I’ve been making an effort to go to the gym throughout my pregnancy. I should explain that my gym is not a typical “run on the treadmill, lift some weights gym.” I train Muay Thai Boxing at an MMA gym. Here’s a video of me kicking some Thai pads at 34 weeks pregnant.
Exercise has always been an important part of my life, but I think it can be especially beneficial during pregnancy. For example, I’ve hardly had any pain during all of this, I think I have a good amount of energy, and I’m feeling confident about the delivery.
I also read a book called “Exercising Throughout Your Pregnancy,” by James F. Clapp III. In it, he details a study he did on women who exercised while pregnant. He found many benefits to babies born to women who exercised, including better academic and athletic performance. Granted, he was looking at women who did aerobics and running, but Thai boxing involves a bunch of cardio, so it’s probably pretty similar.
The book also says women who exercised while pregnant had quicker and easier deliveries, so I’m hoping for that benefit as well!
One benefit I did not receive was a cardio boost in the first trimester. At that point, I knew exercise was good for your child during pregnancy, but I did not yet understand what my body could and could not do during that time. I still went to the gym, but it was less frequent and I didn’t push myself very hard. But according to Clapp’s studies, women can sometimes improve their athletic performance in the first trimester thanks to the extra blood supply. It’s essentially the equivalent of blood doping. Had I known that, I would have paid more attention to my cardio abilities earlier on!
Faux blood doping aside, being pregnant has helped me at the gym in two ways. First, it’s forced me to really pay attention to my breathing. Last year, I participated in my first full contact sparring tournament. There was only one other girl in the competition, and I lost because I got winded. Thinking about breathing has always been a challenge for me, but being pregnant really adds to those difficulties. It forces you to consider how you’re expending your breathe, and how you can be more economical about it. I’m hoping my new found consciousness of how I breath will help me in delivery as well as in the gym!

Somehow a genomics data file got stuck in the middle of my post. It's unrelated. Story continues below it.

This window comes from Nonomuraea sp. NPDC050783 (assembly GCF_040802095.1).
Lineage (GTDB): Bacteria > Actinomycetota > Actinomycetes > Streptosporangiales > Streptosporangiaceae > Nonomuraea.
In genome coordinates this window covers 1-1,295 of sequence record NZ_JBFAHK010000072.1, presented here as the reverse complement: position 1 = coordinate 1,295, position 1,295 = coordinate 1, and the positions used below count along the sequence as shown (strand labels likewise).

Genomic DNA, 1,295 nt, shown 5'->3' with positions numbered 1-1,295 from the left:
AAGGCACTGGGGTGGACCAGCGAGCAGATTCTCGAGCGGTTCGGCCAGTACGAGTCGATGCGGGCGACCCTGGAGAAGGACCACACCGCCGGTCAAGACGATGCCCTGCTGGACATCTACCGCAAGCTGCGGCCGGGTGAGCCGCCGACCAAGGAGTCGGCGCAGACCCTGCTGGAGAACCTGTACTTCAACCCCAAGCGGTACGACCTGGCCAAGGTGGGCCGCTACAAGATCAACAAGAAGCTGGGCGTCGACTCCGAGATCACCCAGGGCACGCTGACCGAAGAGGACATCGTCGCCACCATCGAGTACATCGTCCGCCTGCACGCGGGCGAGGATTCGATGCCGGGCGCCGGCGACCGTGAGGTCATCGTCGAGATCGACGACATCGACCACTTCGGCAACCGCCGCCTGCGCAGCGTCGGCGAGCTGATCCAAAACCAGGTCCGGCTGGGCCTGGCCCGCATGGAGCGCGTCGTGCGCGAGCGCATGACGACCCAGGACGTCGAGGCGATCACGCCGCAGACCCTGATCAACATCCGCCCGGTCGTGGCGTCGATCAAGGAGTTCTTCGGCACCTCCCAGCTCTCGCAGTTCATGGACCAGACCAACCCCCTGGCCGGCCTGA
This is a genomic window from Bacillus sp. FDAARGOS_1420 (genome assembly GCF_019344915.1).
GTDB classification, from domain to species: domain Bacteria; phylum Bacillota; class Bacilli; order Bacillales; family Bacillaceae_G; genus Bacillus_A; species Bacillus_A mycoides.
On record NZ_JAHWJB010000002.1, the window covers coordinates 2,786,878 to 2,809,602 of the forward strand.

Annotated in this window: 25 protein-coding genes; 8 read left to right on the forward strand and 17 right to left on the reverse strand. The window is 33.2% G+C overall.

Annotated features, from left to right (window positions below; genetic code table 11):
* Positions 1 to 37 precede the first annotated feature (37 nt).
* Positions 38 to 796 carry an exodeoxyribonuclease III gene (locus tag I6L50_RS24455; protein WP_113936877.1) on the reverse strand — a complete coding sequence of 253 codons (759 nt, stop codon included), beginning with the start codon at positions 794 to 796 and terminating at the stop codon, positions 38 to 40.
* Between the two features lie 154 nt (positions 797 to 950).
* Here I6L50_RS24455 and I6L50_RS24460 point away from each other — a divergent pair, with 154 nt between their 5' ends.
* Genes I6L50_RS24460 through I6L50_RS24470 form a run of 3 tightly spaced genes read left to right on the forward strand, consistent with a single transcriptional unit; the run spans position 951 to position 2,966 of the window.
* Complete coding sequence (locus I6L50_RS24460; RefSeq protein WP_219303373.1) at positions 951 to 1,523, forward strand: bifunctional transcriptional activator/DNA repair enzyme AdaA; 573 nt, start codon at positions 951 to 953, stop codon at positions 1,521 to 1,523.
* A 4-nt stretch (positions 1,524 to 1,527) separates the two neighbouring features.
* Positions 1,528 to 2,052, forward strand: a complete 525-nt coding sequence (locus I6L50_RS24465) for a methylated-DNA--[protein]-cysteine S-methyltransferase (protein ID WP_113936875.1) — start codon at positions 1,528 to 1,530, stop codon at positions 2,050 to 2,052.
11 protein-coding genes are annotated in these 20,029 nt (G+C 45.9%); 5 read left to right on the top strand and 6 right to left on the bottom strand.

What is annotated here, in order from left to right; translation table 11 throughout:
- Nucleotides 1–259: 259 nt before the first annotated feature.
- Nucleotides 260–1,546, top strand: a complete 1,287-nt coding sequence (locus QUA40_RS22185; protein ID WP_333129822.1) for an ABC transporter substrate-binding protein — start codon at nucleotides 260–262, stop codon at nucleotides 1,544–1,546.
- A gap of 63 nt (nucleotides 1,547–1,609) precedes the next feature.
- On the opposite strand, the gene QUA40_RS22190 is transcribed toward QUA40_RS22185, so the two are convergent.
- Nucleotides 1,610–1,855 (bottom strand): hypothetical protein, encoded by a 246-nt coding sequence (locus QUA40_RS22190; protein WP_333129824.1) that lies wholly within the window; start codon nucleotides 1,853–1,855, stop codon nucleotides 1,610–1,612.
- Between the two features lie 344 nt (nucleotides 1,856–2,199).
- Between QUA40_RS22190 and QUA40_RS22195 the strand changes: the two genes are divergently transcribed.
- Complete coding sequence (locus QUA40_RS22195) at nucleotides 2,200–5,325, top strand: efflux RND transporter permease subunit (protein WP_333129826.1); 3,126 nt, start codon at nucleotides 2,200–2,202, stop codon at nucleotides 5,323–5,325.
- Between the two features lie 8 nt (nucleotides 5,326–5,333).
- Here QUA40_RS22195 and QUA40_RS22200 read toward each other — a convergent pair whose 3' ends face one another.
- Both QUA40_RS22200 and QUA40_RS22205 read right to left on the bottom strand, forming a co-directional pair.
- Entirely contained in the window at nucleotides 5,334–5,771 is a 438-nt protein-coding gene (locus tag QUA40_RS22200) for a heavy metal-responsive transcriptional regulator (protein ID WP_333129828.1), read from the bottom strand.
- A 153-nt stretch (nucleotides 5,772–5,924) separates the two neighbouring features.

It’s also made me focus on balance. To do a good Thai boxing kick, you need to turn your foot and roll your hip over. This helps you to balance and get more power behind you. When you’re pregnant, good balance is absolutely necessary! If I don’t place my foot correctly, I can get wobbly, and that can be a scary thing. Being aware of balance is a must if you’re going to continue any kind of martial art while pregnant, but once you’ve mastered it, I think it will make you a better fighter in the long run.
So this blog post got a little esoteric, and I apologize for that. I hope it helps anyone else out there who fights and would like to continue during their pregnancy! If you have any questions about my experience, I’d love to hear them. If you’re an expert on exercising while pregnant, I have a few questions for you:
– How much can you safely lift while pregnant? Before I got pregnant I was weight training in addition to doing Thai boxing, but I stopped because I was told not to lift more than 25 lbs. Is this true? If so, why 25 lbs.?
– I’ve heard heart rate is not an accurate gauge of how hard you should be working in the gym. Agree/disagree?
– Most studies done on women who exercise while pregnant look at women who workout 20 minutes a day for three times a week. I go to the gym twice a week for an hour each time. Would I get the same benefits as someone who works in short bursts more frequently throughout the week?
Again, sorry for such a specific subject, but I wanted to share my experience and hear from others in my position. Also, I guess maybe I have to mention I’m not getting paid to mention the book I shared? I just thought it was an interesting read.